Why is it so easy for a middle class Indian immigrant to defend an “Indian Kashmir” from afar, for a white American couple to defend the actions of Trump, for a Hindu prime minister to spread lies about demonetization having an effect on “Pakistani black money”, for a billionaire white man to restrict a free press, for a fake newspaper to spread lies about “love jihad”, for a white press secretary to spread lies about Islamic terrorism? For an Indian American man raised in a community where he was able to get ahead to extrapolate that that must be the experience of an African American too? For men to tell their housewives in the 1910s that they don’t need suffrage, for women to wait 50 years after African American men got it, because false propaganda claimed that “90% of women either do not want it or do not care.” (Sounds a little like the current POTUS’s false estimates on various situations…)

Source: The Atlantic, 2012

For one woman in the 70s…or today… in the US to proclaim that we have “enough” rights when another woman doesn’t feel that way, and the statistics show we don’t have equal rights. For another woman now in India to proclaim she doesn’t want to go out at night so who cares what safety is like, she doesn’t need to be out at that time anyway, while another one wants to, or needs to be – for her livelihood, for her desire. Why is it that you think that what is enough for you is enough for another person living in another situation?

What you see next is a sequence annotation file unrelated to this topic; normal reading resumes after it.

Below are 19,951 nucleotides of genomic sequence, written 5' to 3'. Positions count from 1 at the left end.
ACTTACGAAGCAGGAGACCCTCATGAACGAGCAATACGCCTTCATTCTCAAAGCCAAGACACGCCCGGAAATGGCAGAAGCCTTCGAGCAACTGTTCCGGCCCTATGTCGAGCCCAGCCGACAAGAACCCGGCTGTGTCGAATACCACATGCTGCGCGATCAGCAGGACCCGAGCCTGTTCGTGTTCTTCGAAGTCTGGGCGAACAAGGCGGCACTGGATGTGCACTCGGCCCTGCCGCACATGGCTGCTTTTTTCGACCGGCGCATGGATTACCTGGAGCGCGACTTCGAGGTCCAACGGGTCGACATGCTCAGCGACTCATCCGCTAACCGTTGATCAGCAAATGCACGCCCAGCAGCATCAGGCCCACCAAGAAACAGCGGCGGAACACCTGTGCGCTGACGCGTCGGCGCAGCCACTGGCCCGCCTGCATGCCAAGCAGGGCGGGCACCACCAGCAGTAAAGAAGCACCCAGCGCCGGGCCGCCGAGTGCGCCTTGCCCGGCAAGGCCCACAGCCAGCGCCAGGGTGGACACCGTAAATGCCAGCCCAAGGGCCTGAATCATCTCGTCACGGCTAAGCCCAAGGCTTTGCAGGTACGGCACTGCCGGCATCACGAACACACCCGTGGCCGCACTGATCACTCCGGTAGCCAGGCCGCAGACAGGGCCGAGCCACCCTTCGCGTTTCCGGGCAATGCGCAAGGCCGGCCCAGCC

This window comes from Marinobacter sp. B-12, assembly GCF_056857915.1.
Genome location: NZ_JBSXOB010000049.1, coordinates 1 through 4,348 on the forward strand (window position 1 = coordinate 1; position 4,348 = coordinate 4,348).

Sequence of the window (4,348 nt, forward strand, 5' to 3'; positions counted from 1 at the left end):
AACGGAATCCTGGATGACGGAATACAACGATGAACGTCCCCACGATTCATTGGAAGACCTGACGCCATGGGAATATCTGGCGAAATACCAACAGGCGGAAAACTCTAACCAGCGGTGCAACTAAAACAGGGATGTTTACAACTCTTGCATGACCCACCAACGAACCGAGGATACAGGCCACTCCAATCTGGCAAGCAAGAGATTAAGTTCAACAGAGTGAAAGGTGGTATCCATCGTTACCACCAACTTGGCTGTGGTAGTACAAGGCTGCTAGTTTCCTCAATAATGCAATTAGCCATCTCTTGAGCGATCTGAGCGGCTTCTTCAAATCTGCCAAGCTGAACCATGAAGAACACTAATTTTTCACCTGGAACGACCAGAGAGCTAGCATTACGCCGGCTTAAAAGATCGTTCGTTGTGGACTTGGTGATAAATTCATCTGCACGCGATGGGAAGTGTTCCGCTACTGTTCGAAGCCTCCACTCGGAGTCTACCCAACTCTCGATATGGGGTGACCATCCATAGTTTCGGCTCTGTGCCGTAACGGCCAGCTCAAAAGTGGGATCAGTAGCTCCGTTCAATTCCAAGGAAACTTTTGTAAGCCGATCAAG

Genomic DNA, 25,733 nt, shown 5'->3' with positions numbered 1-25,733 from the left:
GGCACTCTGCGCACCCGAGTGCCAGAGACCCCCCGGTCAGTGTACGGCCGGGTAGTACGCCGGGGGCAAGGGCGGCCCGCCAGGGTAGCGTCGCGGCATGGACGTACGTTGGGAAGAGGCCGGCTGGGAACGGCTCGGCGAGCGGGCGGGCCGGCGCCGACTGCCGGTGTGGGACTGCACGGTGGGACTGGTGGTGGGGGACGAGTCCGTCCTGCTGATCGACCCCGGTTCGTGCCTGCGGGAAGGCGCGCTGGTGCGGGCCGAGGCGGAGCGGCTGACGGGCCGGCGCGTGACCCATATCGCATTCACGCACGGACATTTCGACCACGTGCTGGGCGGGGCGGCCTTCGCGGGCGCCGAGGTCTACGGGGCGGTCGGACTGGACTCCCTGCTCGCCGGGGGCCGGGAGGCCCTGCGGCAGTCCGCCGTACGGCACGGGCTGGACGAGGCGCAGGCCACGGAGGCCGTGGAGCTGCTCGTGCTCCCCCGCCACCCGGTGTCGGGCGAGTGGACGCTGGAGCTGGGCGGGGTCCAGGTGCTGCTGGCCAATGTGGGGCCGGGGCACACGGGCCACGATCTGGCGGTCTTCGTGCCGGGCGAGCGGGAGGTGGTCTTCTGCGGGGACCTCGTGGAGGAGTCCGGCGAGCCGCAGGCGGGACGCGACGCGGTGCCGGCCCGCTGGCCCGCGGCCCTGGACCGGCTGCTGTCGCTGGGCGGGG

I’ve been thinking: we need to check our privilege, yes, but we need to check our voices, too. Who are we to speak for others who are out there speaking for themselves? Maybe we just need to listen for a little while, and amplify the voices of those who are already speaking for themselves.

The inevitable culmination of every society doesn’t have to be…

“Anthropology at that time was in transition, moving from the study of men dead and gone to the study of living people, and slowly letting go of the rigid belief that the natural and inevitable culmination of every society is the Western model.”
Lily King, Euphoria

“I asked her if she believed you could ever truly understand another culture. I told her the longer I stayed, the more asinine the attempt seemed, and that what I’d become more interested in is how we believed we could be objective in any way at all, we who each came in with our own personal definitions of kindness, strength, masculinity, femininity, God, civilization, right and wrong.”
Lily King, Euphoria